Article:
A P.E.I. business has been hit with an unexpected $15,000 tax bill after Revenue Canada ruled money from an immigrant investment program is a fee for service, not investment.


Ron Frid was surprised to get a tax bill from the Canada Revenue Agency over his involvement in an immigrant investment program. (CBC)

Ron Frid of York Greenhouses and Garden Center, north of Charlottetown, received the tax bill a couple of weeks ago, stemming from an audit of a transaction from 2008.

In that year Frid said he received a letter from his accountant — Arsenault, Best, Cameron and Ellis — telling him about an opportunity to have money invested in his business.

"Opened it up and it said you are entitled to one unit for the PNP program on Prince Edward Island," said Frid.

"Now, being the person I am, I really don't agree with government interfering into private business, so I tore it up because it said free money."

A week or two later Frid said he received a call from Irwin Ellis, asking why he had not responded to the offer. Frid said Ellis talked him into signing up for the program.

The immigrant investment section of the provincial nominee program had been running on P.E.I. since 2001, and similar programs were running in other provinces across the country. It allowed potential immigrants to move to the front of the queue for moving to Canada by making a $200,000 investment in a P.E.I. business. One unit was equal to one immigrant investing in your business.

It operated quietly, attracting a few hundred immigrants a year, but early in 2008 the federal government announced it was closing down the program. The province responded by ramping up promotion, attracting 2,000 potential immigrants to pay into the program before Ottawa shut the door in early September of that year.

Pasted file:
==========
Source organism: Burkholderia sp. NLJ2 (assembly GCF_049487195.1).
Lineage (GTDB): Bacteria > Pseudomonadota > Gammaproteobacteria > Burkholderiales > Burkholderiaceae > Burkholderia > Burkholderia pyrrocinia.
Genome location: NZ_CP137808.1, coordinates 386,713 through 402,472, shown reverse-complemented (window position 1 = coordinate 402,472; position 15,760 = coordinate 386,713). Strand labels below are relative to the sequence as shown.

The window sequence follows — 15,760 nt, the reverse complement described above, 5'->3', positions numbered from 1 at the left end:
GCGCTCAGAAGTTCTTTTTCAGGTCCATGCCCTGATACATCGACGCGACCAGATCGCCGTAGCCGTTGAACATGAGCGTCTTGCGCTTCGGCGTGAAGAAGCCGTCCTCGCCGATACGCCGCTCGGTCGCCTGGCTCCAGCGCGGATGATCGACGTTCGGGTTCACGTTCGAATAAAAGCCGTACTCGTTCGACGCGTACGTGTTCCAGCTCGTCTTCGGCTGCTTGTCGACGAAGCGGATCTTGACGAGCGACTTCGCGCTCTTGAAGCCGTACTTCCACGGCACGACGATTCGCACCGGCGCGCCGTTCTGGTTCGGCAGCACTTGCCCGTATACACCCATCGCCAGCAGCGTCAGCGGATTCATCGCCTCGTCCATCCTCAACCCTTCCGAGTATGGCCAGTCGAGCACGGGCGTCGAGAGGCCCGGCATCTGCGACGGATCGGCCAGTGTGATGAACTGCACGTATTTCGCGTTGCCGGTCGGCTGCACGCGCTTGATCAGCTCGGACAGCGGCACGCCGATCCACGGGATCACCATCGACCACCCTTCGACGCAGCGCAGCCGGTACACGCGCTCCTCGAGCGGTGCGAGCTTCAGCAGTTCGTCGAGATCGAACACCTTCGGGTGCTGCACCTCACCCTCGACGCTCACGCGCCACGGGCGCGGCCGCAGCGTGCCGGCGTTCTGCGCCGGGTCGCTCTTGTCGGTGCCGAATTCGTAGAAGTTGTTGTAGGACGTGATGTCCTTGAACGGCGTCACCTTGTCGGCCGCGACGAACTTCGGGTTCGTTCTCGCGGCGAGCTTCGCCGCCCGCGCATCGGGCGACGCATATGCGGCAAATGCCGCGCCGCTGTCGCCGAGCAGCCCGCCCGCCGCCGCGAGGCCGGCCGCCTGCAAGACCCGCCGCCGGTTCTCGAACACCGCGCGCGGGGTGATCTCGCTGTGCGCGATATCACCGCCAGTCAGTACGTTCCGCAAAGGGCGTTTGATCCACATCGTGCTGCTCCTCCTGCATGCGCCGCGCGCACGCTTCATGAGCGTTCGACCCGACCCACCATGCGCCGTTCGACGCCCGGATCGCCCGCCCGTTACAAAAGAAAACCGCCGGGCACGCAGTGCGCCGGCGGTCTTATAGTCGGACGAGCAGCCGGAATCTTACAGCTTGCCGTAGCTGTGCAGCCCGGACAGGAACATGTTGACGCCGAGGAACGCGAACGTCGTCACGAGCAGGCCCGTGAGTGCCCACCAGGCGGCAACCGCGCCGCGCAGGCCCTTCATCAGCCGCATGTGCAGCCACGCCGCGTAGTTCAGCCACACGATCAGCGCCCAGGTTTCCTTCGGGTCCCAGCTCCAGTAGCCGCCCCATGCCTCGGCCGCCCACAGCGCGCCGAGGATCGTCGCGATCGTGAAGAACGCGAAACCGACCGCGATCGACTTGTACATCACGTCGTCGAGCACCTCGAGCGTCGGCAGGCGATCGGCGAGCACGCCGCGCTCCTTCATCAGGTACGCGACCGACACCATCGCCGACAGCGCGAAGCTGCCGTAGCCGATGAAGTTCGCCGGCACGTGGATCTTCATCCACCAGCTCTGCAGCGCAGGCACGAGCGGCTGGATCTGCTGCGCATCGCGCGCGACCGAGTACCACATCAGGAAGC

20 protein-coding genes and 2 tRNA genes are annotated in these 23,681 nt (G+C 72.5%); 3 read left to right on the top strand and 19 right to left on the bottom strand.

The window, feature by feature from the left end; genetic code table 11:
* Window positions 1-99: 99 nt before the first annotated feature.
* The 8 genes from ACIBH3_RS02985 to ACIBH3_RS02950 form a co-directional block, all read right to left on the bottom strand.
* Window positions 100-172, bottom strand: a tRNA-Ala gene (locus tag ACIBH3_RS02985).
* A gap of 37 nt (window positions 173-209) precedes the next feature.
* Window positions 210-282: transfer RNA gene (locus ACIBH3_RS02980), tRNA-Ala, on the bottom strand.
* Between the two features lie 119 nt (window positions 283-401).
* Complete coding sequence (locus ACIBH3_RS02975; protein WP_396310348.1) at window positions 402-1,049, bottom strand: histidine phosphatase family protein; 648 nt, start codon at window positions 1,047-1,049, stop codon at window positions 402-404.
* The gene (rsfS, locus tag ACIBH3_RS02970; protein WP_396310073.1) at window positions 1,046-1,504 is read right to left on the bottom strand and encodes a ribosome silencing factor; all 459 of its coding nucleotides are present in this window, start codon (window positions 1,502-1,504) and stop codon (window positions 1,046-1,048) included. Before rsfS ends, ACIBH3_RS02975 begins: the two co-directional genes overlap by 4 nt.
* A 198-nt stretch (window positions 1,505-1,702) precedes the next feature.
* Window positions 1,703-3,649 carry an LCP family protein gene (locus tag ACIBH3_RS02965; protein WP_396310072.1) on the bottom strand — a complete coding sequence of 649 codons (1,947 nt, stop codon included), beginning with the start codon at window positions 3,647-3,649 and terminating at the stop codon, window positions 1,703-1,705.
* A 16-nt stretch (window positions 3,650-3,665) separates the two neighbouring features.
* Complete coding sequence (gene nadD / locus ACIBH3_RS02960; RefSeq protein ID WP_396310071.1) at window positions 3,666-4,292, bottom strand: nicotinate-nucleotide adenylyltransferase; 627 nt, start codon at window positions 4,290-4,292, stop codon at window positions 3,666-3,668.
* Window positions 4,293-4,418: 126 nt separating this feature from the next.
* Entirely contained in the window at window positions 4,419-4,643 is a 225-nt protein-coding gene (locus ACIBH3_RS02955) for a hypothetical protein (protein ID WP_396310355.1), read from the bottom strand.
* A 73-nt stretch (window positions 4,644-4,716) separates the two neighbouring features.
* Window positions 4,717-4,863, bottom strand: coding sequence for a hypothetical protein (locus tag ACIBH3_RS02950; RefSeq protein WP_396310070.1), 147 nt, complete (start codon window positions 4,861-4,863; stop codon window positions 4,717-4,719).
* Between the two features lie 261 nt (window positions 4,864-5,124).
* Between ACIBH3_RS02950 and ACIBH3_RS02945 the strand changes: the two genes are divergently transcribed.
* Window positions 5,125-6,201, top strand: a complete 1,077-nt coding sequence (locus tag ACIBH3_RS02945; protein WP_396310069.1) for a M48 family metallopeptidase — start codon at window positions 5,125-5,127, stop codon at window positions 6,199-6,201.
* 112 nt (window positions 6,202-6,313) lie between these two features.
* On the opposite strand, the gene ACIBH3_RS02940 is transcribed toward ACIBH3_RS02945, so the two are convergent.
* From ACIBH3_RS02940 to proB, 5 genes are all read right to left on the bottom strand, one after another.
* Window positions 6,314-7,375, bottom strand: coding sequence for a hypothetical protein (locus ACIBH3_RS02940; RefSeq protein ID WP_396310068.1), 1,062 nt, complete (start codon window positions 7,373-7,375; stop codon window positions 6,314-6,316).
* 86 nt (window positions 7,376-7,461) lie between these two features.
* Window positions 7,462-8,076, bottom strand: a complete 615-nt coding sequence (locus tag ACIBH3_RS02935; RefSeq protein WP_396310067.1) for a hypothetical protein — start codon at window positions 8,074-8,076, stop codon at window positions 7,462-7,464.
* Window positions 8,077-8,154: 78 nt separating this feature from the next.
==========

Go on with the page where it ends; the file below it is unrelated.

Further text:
Spreading the money around

As the owner of the business receiving the presumed investment, Frid said he received far less than the $200,000 promised.

Ellis connected him with lawyer Ken Clark, Frid said, one of seven intermediaries appointed by the province to facilitate PNP investments. Intermediaries received an upfront fee of $55,000. Another $55,000 would go to the accounting firm. Further money went to the province in the form of deposits as a guarantee the immigrant would remain on P.E.I. and learn English or French.

"I was told that the unit consisted of $55,000," Frid said of the money that was supposed to come to him.

"Accountants' fees, lawyers' fees and an insurance [fee] in case the PNP immigrant left the province totalled up to X number of dollars, which left us with a cheque of $39,000, which was to be spent on capital investments in the business. Which we done and that all can be seen in the books that we carry."

Investment or revenue?

The Canada Revenue Agency is now saying that money was not an investment, it was revenue that Frid has to pay taxes on.

Statement from Canada Revenue Agency